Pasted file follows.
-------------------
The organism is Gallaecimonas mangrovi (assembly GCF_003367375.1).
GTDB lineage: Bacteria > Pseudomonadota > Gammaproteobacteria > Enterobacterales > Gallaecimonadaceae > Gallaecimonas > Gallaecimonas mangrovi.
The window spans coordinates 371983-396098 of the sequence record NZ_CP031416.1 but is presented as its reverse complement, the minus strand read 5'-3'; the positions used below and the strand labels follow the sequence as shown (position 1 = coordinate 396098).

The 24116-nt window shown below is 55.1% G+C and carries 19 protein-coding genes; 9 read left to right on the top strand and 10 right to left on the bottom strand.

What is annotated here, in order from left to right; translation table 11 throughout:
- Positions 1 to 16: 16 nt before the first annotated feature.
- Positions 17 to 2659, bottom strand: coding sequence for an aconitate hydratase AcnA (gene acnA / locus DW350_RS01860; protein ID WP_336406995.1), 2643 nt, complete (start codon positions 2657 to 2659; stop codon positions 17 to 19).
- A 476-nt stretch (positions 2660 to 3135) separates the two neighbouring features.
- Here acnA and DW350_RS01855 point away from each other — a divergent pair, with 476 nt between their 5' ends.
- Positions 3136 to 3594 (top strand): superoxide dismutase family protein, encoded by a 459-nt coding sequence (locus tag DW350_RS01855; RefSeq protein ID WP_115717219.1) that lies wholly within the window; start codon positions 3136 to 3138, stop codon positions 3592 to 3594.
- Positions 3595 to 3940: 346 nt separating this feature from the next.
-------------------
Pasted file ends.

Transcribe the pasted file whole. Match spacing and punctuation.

The organism is Gallaecimonas mangrovi (assembly GCF_003367375.1).
GTDB lineage: Bacteria > Pseudomonadota > Gammaproteobacteria > Enterobacterales > Gallaecimonadaceae > Gallaecimonas > Gallaecimonas mangrovi.
The window spans coordinates 371983-396098 of the sequence record NZ_CP031416.1 but is presented as its reverse complement, the minus strand read 5'-3'; the positions used below and the strand labels follow the sequence as shown (position 1 = coordinate 396098).

The 24116-nt window shown below is 55.1% G+C and carries 19 protein-coding genes; 9 read left to right on the top strand and 10 right to left on the bottom strand.

What is annotated here, in order from left to right; translation table 11 throughout:
- Positions 1 to 16: 16 nt before the first annotated feature.
- Positions 17 to 2659, bottom strand: coding sequence for an aconitate hydratase AcnA (gene acnA / locus DW350_RS01860; protein ID WP_336406995.1), 2643 nt, complete (start codon positions 2657 to 2659; stop codon positions 17 to 19).
- A 476-nt stretch (positions 2660 to 3135) separates the two neighbouring features.
- Here acnA and DW350_RS01855 point away from each other — a divergent pair, with 476 nt between their 5' ends.
- Positions 3136 to 3594 (top strand): superoxide dismutase family protein, encoded by a 459-nt coding sequence (locus tag DW350_RS01855; RefSeq protein ID WP_115717219.1) that lies wholly within the window; start codon positions 3136 to 3138, stop codon positions 3592 to 3594.
- Positions 3595 to 3940: 346 nt separating this feature from the next.